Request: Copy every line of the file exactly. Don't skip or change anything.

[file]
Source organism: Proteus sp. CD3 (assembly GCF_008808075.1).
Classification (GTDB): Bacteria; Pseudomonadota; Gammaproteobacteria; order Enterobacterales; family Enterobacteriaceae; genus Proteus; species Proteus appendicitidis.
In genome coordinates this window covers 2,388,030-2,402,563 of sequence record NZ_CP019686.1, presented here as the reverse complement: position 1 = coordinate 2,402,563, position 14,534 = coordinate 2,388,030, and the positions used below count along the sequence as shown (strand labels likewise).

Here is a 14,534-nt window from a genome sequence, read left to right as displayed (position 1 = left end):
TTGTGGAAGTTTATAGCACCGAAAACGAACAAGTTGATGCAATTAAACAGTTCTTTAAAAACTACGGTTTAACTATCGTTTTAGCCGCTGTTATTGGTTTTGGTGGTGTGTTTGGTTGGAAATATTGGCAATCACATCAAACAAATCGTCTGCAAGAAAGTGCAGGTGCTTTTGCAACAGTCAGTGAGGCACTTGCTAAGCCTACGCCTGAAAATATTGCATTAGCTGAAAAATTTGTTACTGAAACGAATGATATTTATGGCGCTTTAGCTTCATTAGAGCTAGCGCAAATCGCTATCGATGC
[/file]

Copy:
Source organism: Proteus sp. CD3 (assembly GCF_008808075.1).
Classification (GTDB): Bacteria; Pseudomonadota; Gammaproteobacteria; order Enterobacterales; family Enterobacteriaceae; genus Proteus; species Proteus appendicitidis.
In genome coordinates this window covers 2,388,030-2,402,563 of sequence record NZ_CP019686.1, presented here as the reverse complement: position 1 = coordinate 2,402,563, position 14,534 = coordinate 2,388,030, and the positions used below count along the sequence as shown (strand labels likewise).

Here is a 14,534-nt window from a genome sequence, read left to right as displayed (position 1 = left end):
TTGTGGAAGTTTATAGCACCGAAAACGAACAAGTTGATGCAATTAAACAGTTCTTTAAAAACTACGGTTTAACTATCGTTTTAGCCGCTGTTATTGGTTTTGGTGGTGTGTTTGGTTGGAAATATTGGCAATCACATCAAACAAATCGTCTGCAAGAAAGTGCAGGTGCTTTTGCAACAGTCAGTGAGGCACTTGCTAAGCCTACGCCTGAAAATATTGCATTAGCTGAAAAATTTGTTACTGAAACGAATGATATTTATGGCGCTTTAGCTTCATTAGAGCTAGCGCAAATCGCTATCGATGC